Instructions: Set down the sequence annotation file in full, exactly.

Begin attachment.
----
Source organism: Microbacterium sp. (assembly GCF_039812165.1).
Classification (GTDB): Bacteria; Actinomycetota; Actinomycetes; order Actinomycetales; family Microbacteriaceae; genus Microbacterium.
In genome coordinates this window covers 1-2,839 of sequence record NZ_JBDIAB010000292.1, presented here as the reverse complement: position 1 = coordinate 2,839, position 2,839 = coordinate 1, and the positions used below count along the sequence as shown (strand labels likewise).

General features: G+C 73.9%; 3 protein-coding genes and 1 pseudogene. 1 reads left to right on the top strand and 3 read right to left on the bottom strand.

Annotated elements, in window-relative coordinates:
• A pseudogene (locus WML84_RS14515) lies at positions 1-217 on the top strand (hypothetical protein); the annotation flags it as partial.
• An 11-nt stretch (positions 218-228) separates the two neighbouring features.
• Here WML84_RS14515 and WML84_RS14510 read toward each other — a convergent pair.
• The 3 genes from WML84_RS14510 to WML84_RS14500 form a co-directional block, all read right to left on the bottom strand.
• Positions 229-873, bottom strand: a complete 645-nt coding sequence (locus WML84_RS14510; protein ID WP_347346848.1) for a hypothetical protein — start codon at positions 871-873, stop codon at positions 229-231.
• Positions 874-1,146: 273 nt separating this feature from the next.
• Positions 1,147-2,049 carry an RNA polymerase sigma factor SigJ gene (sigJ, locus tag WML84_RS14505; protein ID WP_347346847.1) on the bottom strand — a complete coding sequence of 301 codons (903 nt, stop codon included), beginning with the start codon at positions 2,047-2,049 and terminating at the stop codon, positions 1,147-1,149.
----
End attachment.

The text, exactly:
Source organism: Microbacterium sp. (assembly GCF_039812165.1).
Classification (GTDB): Bacteria; Actinomycetota; Actinomycetes; order Actinomycetales; family Microbacteriaceae; genus Microbacterium.
In genome coordinates this window covers 1-2,839 of sequence record NZ_JBDIAB010000292.1, presented here as the reverse complement: position 1 = coordinate 2,839, position 2,839 = coordinate 1, and the positions used below count along the sequence as shown (strand labels likewise).

General features: G+C 73.9%; 3 protein-coding genes and 1 pseudogene. 1 reads left to right on the top strand and 3 read right to left on the bottom strand.

Annotated elements, in window-relative coordinates:
• A pseudogene (locus WML84_RS14515) lies at positions 1-217 on the top strand (hypothetical protein); the annotation flags it as partial.
• An 11-nt stretch (positions 218-228) separates the two neighbouring features.
• Here WML84_RS14515 and WML84_RS14510 read toward each other — a convergent pair.
• The 3 genes from WML84_RS14510 to WML84_RS14500 form a co-directional block, all read right to left on the bottom strand.
• Positions 229-873, bottom strand: a complete 645-nt coding sequence (locus WML84_RS14510; protein ID WP_347346848.1) for a hypothetical protein — start codon at positions 871-873, stop codon at positions 229-231.
• Positions 874-1,146: 273 nt separating this feature from the next.
• Positions 1,147-2,049 carry an RNA polymerase sigma factor SigJ gene (sigJ, locus tag WML84_RS14505; protein ID WP_347346847.1) on the bottom strand — a complete coding sequence of 301 codons (903 nt, stop codon included), beginning with the start codon at positions 2,047-2,049 and terminating at the stop codon, positions 1,147-1,149.